Wild child Peaches Geldof is demanding damages of £100,000 over a Daily Star headline which she claims branded her a prostitute.
Geldof says the front page, headlined: “Peaches: Spend Night with Me for £5k”, was defamatory, and meant that she was a prostitute charging £5,000 a night to provide sexual services.
The headline, which appeared in September 2008, gravely damaged her character and reputation, and caused her considerable distress and embarrassment, she says.
She is also seeking exemplary damages, saying the Daily Star published a deliberately suggestive headline in bold upper case black letters.
To have written the headline, the writer or editor must have read the text and knew that the headline did not support any text about her, and knew it was untrue to imply she was a prostitute, a High Court writ says.
Geldof, who describes herself as a journalist, television presenter, model and DJ, accuses publishers Express Newspapers of acting cynically, and hoping that people would buy the paper because they were interested in a story about her being a prostitute, rather than a story about her charging £5,000 to make personal appearances at celebrity parties, which was in itself untrue.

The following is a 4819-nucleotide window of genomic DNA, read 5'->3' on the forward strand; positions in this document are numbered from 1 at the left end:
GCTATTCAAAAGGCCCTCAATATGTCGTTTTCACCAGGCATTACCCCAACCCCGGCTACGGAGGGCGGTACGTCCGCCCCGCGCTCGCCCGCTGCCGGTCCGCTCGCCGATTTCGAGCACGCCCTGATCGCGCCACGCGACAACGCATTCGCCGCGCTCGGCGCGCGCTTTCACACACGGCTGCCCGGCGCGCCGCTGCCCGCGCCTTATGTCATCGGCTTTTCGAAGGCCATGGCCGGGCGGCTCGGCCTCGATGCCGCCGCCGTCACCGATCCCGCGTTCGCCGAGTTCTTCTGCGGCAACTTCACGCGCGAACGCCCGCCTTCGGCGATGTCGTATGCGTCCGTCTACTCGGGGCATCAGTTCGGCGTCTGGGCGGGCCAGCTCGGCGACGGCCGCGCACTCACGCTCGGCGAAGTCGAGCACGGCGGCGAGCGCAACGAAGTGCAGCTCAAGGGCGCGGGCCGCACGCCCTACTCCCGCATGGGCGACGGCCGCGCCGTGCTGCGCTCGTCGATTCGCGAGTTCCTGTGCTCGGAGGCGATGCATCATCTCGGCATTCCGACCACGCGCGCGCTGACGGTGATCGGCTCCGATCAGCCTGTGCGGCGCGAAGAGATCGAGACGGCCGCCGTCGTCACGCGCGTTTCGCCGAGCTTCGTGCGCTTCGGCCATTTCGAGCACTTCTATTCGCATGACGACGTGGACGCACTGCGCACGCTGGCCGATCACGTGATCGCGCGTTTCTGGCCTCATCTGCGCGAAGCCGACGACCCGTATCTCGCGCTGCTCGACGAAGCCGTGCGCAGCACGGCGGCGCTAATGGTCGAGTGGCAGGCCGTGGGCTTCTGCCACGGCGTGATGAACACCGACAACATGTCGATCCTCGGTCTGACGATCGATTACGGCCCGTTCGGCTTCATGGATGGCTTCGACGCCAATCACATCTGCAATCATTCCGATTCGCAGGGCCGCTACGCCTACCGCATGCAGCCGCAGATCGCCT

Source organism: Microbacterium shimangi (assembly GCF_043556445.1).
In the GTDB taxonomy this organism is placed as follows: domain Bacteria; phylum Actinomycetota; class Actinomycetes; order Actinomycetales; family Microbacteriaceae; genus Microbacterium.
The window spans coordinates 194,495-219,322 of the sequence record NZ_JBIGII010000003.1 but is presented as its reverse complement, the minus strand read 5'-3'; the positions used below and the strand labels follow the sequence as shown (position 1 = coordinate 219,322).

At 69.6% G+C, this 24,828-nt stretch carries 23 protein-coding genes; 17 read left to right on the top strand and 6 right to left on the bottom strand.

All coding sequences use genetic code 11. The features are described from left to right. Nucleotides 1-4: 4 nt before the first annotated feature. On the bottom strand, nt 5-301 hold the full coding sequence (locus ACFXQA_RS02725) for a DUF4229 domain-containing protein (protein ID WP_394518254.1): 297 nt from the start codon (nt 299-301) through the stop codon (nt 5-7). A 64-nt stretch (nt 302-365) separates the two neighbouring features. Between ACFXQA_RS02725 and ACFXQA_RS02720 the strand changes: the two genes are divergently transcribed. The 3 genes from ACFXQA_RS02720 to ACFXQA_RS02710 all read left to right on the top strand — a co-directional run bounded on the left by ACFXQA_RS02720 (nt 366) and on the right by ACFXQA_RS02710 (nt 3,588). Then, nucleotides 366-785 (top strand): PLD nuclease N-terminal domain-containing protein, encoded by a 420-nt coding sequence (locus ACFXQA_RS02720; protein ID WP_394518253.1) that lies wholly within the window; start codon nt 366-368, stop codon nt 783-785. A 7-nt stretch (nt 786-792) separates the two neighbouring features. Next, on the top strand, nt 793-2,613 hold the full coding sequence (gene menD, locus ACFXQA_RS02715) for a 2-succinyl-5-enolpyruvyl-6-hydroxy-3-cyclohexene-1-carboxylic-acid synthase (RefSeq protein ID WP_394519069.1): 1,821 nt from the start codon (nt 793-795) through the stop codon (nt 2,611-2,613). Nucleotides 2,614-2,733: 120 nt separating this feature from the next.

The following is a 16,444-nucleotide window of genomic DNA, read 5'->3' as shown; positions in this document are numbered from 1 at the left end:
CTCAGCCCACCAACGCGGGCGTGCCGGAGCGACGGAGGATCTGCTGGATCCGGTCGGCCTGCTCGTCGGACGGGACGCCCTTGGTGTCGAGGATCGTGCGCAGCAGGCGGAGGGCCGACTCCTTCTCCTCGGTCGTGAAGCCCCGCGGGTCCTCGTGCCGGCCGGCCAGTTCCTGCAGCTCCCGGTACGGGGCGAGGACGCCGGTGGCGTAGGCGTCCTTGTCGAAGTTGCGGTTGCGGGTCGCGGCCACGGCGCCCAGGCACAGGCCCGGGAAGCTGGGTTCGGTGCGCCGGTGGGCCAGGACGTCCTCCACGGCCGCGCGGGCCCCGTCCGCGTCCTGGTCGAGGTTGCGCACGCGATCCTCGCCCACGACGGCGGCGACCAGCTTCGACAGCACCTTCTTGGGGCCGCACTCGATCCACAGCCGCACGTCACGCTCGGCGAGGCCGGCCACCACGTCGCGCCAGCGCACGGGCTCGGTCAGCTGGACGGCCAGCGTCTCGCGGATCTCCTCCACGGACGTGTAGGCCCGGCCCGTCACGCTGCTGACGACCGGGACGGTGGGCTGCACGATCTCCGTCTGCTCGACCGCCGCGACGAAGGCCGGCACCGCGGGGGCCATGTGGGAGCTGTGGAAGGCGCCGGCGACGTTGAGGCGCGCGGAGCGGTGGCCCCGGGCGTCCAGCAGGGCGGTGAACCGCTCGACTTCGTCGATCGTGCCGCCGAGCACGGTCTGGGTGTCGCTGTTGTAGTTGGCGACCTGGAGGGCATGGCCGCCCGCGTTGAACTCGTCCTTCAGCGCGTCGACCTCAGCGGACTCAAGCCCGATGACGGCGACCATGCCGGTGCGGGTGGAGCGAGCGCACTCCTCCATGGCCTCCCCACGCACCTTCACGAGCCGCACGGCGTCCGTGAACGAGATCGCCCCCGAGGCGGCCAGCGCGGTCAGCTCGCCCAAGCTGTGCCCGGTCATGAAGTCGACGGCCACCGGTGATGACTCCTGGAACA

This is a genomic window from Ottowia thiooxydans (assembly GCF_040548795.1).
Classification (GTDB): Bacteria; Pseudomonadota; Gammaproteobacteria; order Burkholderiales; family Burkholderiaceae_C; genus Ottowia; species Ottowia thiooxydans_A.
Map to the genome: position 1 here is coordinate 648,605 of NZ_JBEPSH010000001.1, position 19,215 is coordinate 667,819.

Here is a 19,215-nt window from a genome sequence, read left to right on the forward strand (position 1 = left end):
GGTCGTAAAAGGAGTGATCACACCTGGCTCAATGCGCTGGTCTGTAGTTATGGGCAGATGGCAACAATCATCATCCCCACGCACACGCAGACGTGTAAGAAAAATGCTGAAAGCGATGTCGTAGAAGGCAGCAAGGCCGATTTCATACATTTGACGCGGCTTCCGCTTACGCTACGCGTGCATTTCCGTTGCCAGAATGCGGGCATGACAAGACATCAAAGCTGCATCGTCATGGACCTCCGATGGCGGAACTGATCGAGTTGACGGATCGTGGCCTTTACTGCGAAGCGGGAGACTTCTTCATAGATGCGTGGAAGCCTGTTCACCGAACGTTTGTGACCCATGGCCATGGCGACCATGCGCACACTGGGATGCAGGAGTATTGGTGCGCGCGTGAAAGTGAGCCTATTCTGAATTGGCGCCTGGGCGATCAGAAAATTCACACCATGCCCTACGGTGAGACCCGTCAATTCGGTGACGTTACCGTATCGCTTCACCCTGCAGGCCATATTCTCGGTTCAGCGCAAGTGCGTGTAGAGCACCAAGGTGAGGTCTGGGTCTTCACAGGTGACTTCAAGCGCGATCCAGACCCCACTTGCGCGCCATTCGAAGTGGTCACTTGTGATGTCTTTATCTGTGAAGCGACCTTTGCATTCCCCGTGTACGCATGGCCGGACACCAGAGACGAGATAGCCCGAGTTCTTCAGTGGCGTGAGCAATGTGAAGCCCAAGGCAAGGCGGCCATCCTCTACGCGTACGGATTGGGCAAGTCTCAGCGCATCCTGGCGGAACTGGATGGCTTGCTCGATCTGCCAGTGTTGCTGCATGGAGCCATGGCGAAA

She argues she is also entitled to aggravated damages, saying the headline will have been read by a huge number of people in excess of audited circulation figures, who did not need to buy the paper to read the headline.
The Daily Star has refused to publish a front page apology and retraction, instead publishing two apologies on page two in February this year, she says.
Geldof claims this wholly inadequate positioning has aggravated her distress, and says this is at odds with the paper’s decision to publish a front page apology to Geri Halliwell in 2001 and the views of former Press Complaints Commission chairman Sir Christopher Meyer.
The paper admitted in October 2008 that the headline implied that she “provided services of a personal or sexual nature for the payment of a fee”, she says.
Geldof is now seeking damages and an injunction banning repetition of the words at the centre of her claim.
The writ was issued by Jonathan Coad of solicitors Swan Turton.